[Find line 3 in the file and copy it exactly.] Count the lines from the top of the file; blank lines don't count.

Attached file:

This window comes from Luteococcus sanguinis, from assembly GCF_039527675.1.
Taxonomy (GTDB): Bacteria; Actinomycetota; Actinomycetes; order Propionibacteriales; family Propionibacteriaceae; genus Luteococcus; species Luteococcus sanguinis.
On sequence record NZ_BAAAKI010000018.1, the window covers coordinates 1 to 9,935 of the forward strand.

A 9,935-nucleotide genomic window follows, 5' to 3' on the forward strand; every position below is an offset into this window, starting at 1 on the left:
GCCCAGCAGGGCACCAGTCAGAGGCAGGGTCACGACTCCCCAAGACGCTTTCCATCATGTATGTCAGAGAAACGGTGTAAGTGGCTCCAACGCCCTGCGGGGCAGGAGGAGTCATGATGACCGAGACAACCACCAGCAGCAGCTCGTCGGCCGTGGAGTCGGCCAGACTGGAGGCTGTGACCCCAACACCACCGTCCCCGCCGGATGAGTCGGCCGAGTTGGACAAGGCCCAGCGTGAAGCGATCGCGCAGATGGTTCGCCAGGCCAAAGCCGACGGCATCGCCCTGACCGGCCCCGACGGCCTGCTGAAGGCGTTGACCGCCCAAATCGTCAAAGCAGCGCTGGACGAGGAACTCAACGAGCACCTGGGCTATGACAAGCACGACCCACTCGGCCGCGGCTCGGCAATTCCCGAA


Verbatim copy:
On sequence record NZ_BAAAKI010000018.1, the window covers coordinates 1 to 9,935 of the forward strand.